Just from my own experience and many may agree on this but things add up fast when it comes to weight. The posted weight on the TT are not always accurate. When you start putting things in for supplies and stuff you always have more weight added than what you thought. Just be mindful of all your weights like payload, tongue weight, TV, TT, and combined weights. They all come into play sooner or later. Not saying you canít tow it but just be mindful of it.

On another note with that big of a TT you will feel every push and pull from passing cars, trucks and wind. Just a little white knuckle feeling at times. As long as your set up good you should be ok. You wonít win any races except to the gas station but thatís camping with a TT . Happy camping!
Thanks! It looks like I'll need to shop around for something smaller/lighter based on my payload capacity. Or maybe I'll wait and just get a more capable TV.
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Old 06-16-2019, 01:42 PM   #11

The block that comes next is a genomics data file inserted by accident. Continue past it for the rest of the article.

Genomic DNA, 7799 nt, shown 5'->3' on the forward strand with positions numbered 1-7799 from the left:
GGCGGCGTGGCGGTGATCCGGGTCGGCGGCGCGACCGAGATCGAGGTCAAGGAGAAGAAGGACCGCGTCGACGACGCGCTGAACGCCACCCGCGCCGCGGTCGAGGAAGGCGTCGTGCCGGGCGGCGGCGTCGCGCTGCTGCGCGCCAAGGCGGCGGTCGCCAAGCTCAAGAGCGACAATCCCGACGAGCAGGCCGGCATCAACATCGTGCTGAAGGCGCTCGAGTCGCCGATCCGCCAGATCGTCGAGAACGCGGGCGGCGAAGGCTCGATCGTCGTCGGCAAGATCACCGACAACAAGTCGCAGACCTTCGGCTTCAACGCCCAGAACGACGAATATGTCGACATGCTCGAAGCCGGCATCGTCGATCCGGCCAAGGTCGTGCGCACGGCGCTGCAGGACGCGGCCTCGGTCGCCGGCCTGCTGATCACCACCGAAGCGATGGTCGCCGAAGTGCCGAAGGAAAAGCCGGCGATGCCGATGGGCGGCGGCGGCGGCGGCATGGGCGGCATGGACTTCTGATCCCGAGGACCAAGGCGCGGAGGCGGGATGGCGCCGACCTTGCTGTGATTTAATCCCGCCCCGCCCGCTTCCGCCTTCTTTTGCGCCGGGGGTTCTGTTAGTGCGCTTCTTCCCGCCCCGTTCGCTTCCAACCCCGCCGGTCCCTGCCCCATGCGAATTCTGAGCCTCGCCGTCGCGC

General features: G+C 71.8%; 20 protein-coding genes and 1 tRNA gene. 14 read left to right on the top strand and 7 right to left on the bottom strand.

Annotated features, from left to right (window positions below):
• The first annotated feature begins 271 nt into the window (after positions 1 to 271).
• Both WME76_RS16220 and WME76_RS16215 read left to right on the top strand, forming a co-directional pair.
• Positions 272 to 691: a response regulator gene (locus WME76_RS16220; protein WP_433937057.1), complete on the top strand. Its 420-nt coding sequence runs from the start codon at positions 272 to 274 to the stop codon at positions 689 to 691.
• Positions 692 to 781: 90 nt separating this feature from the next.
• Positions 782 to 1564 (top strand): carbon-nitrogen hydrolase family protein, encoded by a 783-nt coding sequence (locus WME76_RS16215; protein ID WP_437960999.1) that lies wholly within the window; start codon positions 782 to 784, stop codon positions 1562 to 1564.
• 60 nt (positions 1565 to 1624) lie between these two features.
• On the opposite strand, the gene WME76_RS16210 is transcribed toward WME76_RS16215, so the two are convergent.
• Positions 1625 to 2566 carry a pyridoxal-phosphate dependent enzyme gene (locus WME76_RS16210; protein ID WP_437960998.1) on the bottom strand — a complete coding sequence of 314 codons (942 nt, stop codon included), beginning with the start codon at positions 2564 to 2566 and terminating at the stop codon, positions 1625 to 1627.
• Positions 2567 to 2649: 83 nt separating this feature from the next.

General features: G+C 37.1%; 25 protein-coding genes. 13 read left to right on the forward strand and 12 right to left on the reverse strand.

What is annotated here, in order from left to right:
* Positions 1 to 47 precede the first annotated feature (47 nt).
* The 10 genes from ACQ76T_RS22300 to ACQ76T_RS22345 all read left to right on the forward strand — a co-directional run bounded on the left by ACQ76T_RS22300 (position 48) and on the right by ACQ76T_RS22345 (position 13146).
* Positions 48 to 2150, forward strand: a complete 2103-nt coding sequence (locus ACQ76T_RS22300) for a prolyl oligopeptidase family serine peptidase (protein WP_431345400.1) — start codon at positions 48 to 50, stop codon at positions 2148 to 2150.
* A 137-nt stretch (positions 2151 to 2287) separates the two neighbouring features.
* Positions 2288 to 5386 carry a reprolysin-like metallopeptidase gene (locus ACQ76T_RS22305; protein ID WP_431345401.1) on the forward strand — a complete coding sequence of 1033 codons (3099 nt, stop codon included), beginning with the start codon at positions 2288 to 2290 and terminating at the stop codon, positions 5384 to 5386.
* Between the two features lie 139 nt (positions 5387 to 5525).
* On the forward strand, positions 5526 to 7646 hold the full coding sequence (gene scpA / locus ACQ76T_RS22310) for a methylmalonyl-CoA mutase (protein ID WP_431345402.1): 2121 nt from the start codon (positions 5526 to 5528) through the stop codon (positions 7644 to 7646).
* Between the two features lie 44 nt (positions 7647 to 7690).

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Just a few random points.

WD hitches tend to weigh about 100 lbs themselves. Propride is generally considered to be the top-of-the-line ultimate best. Andersen is the lightest.

Payload & RAWR (rear axle weight rating) are your two main limiting factors. The closer you get to your payload max the more likely you are to exceed the RAWR.

When shopping for trailers, use 15% of the TT's GVWR (there is usually a sticker near the door or in the frame) to calculate the worst case tongue weight.

Personally, I want to be well under all the limits - less stress on the vehicle and more safety margin when things get sideways.